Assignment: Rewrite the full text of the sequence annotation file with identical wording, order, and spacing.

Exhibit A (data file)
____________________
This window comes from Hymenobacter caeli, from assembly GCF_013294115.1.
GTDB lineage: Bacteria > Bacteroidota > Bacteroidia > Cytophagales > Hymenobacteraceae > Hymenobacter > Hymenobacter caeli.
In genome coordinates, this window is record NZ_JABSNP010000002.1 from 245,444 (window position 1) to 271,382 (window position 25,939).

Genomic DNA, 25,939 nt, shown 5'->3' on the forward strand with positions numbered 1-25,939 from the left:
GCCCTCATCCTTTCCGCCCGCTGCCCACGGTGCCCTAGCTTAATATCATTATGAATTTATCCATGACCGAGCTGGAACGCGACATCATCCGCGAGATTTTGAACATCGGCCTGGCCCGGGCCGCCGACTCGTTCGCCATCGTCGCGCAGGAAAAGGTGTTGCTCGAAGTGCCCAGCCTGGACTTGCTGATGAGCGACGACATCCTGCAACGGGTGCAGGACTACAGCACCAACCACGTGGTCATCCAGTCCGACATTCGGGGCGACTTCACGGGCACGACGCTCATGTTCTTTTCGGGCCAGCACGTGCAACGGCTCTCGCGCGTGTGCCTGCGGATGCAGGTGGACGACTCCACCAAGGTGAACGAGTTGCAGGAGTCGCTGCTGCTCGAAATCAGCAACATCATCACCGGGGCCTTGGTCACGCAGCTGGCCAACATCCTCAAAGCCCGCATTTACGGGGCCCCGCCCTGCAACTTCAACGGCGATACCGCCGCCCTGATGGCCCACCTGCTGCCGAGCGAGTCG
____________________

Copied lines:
This window comes from Hymenobacter caeli, from assembly GCF_013294115.1.
GTDB lineage: Bacteria > Bacteroidota > Bacteroidia > Cytophagales > Hymenobacteraceae > Hymenobacter > Hymenobacter caeli.
In genome coordinates, this window is record NZ_JABSNP010000002.1 from 245,444 (window position 1) to 271,382 (window position 25,939).

Genomic DNA, 25,939 nt, shown 5'->3' on the forward strand with positions numbered 1-25,939 from the left:
GCCCTCATCCTTTCCGCCCGCTGCCCACGGTGCCCTAGCTTAATATCATTATGAATTTATCCATGACCGAGCTGGAACGCGACATCATCCGCGAGATTTTGAACATCGGCCTGGCCCGGGCCGCCGACTCGTTCGCCATCGTCGCGCAGGAAAAGGTGTTGCTCGAAGTGCCCAGCCTGGACTTGCTGATGAGCGACGACATCCTGCAACGGGTGCAGGACTACAGCACCAACCACGTGGTCATCCAGTCCGACATTCGGGGCGACTTCACGGGCACGACGCTCATGTTCTTTTCGGGCCAGCACGTGCAACGGCTCTCGCGCGTGTGCCTGCGGATGCAGGTGGACGACTCCACCAAGGTGAACGAGTTGCAGGAGTCGCTGCTGCTCGAAATCAGCAACATCATCACCGGGGCCTTGGTCACGCAGCTGGCCAACATCCTCAAAGCCCGCATTTACGGGGCCCCGCCCTGCAACTTCAACGGCGATACCGCCGCCCTGATGGCCCACCTGCTGCCGAGCGAGTCG